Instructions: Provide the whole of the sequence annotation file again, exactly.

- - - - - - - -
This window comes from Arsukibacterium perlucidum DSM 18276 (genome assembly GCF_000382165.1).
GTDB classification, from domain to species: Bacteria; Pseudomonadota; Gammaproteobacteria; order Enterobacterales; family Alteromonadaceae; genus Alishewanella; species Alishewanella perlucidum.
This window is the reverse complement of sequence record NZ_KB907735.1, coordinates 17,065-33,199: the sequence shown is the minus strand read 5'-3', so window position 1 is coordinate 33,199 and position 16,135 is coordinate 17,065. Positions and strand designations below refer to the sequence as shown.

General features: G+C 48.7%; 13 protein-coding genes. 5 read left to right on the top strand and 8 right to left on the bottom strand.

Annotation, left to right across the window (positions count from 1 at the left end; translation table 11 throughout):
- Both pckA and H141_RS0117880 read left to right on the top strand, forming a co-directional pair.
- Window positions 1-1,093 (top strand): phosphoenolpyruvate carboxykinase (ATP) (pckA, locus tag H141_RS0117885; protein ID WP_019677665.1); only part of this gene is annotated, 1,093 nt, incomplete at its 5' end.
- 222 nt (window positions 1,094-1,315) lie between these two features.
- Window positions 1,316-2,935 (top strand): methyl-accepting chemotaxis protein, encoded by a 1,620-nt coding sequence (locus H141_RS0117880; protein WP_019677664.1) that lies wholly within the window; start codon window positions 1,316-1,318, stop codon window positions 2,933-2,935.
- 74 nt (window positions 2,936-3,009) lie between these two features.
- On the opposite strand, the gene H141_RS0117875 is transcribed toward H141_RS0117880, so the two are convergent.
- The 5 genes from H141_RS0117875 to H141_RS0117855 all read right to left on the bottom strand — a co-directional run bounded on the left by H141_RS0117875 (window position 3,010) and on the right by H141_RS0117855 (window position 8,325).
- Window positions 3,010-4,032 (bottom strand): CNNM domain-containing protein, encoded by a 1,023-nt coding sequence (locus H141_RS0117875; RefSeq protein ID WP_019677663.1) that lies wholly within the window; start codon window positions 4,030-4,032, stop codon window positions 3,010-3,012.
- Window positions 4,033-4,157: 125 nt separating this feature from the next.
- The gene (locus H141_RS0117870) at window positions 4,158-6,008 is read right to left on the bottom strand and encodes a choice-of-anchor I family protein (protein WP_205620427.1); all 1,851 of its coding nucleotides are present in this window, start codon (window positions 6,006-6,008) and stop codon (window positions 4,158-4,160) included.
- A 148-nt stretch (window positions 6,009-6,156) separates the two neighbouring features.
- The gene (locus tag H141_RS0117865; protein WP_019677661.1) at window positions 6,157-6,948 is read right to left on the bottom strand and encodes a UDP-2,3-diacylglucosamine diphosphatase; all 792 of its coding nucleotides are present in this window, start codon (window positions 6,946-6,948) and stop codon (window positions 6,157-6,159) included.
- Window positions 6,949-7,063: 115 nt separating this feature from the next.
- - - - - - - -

This window comes from Arsukibacterium perlucidum DSM 18276 (genome assembly GCF_000382165.1).
GTDB classification, from domain to species: Bacteria; Pseudomonadota; Gammaproteobacteria; order Enterobacterales; family Alteromonadaceae; genus Alishewanella; species Alishewanella perlucidum.
This window is the reverse complement of sequence record NZ_KB907735.1, coordinates 17,065-33,199: the sequence shown is the minus strand read 5'-3', so window position 1 is coordinate 33,199 and position 16,135 is coordinate 17,065. Positions and strand designations below refer to the sequence as shown.

General features: G+C 48.7%; 13 protein-coding genes. 5 read left to right on the top strand and 8 right to left on the bottom strand.

Annotation, left to right across the window (positions count from 1 at the left end; translation table 11 throughout):
- Both pckA and H141_RS0117880 read left to right on the top strand, forming a co-directional pair.
- Window positions 1-1,093 (top strand): phosphoenolpyruvate carboxykinase (ATP) (pckA, locus tag H141_RS0117885; protein ID WP_019677665.1); only part of this gene is annotated, 1,093 nt, incomplete at its 5' end.
- 222 nt (window positions 1,094-1,315) lie between these two features.
- Window positions 1,316-2,935 (top strand): methyl-accepting chemotaxis protein, encoded by a 1,620-nt coding sequence (locus H141_RS0117880; protein WP_019677664.1) that lies wholly within the window; start codon window positions 1,316-1,318, stop codon window positions 2,933-2,935.
- 74 nt (window positions 2,936-3,009) lie between these two features.
- On the opposite strand, the gene H141_RS0117875 is transcribed toward H141_RS0117880, so the two are convergent.
- The 5 genes from H141_RS0117875 to H141_RS0117855 all read right to left on the bottom strand — a co-directional run bounded on the left by H141_RS0117875 (window position 3,010) and on the right by H141_RS0117855 (window position 8,325).
- Window positions 3,010-4,032 (bottom strand): CNNM domain-containing protein, encoded by a 1,023-nt coding sequence (locus H141_RS0117875; RefSeq protein ID WP_019677663.1) that lies wholly within the window; start codon window positions 4,030-4,032, stop codon window positions 3,010-3,012.
- Window positions 4,033-4,157: 125 nt separating this feature from the next.
- The gene (locus H141_RS0117870) at window positions 4,158-6,008 is read right to left on the bottom strand and encodes a choice-of-anchor I family protein (protein WP_205620427.1); all 1,851 of its coding nucleotides are present in this window, start codon (window positions 6,006-6,008) and stop codon (window positions 4,158-4,160) included.
- A 148-nt stretch (window positions 6,009-6,156) separates the two neighbouring features.
- The gene (locus tag H141_RS0117865; protein WP_019677661.1) at window positions 6,157-6,948 is read right to left on the bottom strand and encodes a UDP-2,3-diacylglucosamine diphosphatase; all 792 of its coding nucleotides are present in this window, start codon (window positions 6,946-6,948) and stop codon (window positions 6,157-6,159) included.
- Window positions 6,949-7,063: 115 nt separating this feature from the next.